Industry Update
Opinion Article 7 October 2021

How Addressing ESG Can Also Save Hotels Money

By Rayna Katz, Writer

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Recent weather disasters, social unrest and a heightened awareness of racial bias have prompted hoteliers to double down on their commitments to become better corporate citizens and do more to address environmental, social and governance (ESG) issues.

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These are moves toward a social good, sure, but also have ramifications on hotel company P&Ls.

Marriott International, for one. It recently announced a commitment to reach net-zero emissions of greenhouse gases by 2050. The pledge follows the previous setting of goals by the massive global company to reduce single-use plastics, cut down on food waste by 50% and significantly amp up the diversity of suppliers, among other measures.

InterContinental Hotels Group is another. Earlier this year it announced plans “to make a positive difference for our people, communities and planet over the next decade.” The company’s new commitments include a 15% “absolute reduction” of energy use and carbon emissions; a reduction of waste that will include the elimination of single-use items and a “prevent, donate, divert” plan for food waste; increased water conservation efforts; new programs to “improve the lives of 30 million people in our communities around the world” and, for employees, to “champion a diverse culture where everyone can thrive.”

All of these measures benefit the public good and also have impact on a hotel’s ability to control expenses, particularly in regard to energy management.

“Saving energy can—and will—impact profitability,” said Denise Naguib, VP of Sustainability and Supplier Diversity at Marriott. “For many properties, the second largest cost after labor is energy, and in some markets it actually supersedes labor, so this is a real cost that impacts the bottom line.”

Energy By The Numbers

Energy costs are mainly variable and there are ways to control this expense, which is of the moment now as the expense creeps back up. In U.S. hotels, the cost of electricity jumped to $4.31 in August on a per-available-room basis, compared to $3.35 in July 2020, according to HotStats data. Year-to-date August, hotels were paying $3.32 for energy, compared to $2.94 over the same period a year prior. Europe saw a similar rise, with August electricity at €6.26 compared to €8.26 in the same month last year, and €8.67 in the first eight months of this year compared to €8.26 in the same period a year ago.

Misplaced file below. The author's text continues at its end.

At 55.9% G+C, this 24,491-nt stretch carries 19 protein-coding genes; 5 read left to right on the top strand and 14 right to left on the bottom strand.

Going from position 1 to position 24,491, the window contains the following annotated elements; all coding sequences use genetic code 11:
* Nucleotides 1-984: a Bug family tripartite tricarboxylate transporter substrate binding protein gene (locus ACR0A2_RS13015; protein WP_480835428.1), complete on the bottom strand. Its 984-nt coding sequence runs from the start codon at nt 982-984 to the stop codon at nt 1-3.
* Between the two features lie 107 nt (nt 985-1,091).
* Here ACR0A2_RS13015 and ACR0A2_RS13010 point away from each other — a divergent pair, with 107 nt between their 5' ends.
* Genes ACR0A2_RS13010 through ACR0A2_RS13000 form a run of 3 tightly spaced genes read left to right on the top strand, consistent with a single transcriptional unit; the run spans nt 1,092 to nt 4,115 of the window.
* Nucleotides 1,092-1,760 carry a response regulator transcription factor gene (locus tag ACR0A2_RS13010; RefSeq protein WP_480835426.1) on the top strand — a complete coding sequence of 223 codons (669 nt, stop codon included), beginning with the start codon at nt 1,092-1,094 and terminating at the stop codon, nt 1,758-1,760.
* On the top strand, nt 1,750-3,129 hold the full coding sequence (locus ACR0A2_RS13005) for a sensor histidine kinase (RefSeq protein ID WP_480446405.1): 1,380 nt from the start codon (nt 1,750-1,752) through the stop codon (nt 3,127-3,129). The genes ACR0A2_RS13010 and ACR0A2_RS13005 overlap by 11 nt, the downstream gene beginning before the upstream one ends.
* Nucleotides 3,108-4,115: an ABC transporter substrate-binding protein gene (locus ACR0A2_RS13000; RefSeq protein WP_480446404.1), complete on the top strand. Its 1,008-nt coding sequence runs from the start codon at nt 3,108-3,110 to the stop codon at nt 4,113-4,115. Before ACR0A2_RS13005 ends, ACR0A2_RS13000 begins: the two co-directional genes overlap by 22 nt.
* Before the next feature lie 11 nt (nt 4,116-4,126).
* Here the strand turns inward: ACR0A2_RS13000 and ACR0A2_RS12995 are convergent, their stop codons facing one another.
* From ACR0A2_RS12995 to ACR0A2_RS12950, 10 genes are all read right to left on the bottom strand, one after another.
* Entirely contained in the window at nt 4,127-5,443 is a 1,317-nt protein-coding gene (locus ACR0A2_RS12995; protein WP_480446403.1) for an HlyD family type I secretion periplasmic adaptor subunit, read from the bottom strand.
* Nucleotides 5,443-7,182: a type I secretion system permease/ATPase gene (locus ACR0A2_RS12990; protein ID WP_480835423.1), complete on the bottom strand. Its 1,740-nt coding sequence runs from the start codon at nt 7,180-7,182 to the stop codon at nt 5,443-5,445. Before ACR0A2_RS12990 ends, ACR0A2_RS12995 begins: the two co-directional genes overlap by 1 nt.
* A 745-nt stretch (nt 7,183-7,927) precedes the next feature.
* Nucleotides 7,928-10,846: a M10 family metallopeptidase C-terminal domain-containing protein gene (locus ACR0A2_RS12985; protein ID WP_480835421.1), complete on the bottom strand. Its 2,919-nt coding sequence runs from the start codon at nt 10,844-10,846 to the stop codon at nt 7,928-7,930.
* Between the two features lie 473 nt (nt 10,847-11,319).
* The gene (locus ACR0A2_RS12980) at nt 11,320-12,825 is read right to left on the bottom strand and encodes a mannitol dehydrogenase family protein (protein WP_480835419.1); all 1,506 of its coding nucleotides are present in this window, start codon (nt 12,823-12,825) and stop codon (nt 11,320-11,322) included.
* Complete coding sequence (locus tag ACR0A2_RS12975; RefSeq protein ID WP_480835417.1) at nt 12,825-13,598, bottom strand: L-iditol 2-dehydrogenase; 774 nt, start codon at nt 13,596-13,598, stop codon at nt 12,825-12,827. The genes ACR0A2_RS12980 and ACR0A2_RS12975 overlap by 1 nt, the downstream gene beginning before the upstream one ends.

Small Steps, Big Rewards

Operational changes large and small can help drive energy efficiency. “One of our hotels that had a high energy bill brought on an energy manager,” Naguib said. “That person found energy efficiencies and reduced the property’s energy bill by $1 million.”

On a broader level, she added, properties need to empower engineers and others to find energy efficiencies, such as shutting a foyer light that’s kept on all day, deploying technology to regulate temperatures and electric usage throughout the space. Smart uses of food, such as saving the ends of vegetables for stews or making more scrambled eggs at the start of breakfast to avoid whipping up too many at the end of service, can have an impact. Energy purchasing decisions and the education of employees also can make a difference.

That hands-on approach also can be used when working to make hoteliers’ purchasing choices more inclusive, Naguib said. “If any of our associates are working on RFPs or RFIs, we help them seek out diverse suppliers, such as women or minority-owned businesses. It adds more voices to the table for bidding opportunities.”

Such shifts generate customer loyalty, IHG noted when it announced the company’s enhanced ESG policies.

“A global study commissioned by IHG of around 9,000 adults revealed that consumers are more mindful than ever about traveling responsibly, with 82% saying it is important to choose a hotel brand that operates responsibly,” the announcement said. “In fact, the research found consumers will spend an average of 31% per night more on accommodation that meets this need.”

Added Naguib, “Individual travelers are looking for companies with similar values to their own, and corporate customers are making buying decisions based on [ESG.] We need to make people feel good about traveling.”

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Rayna Katz

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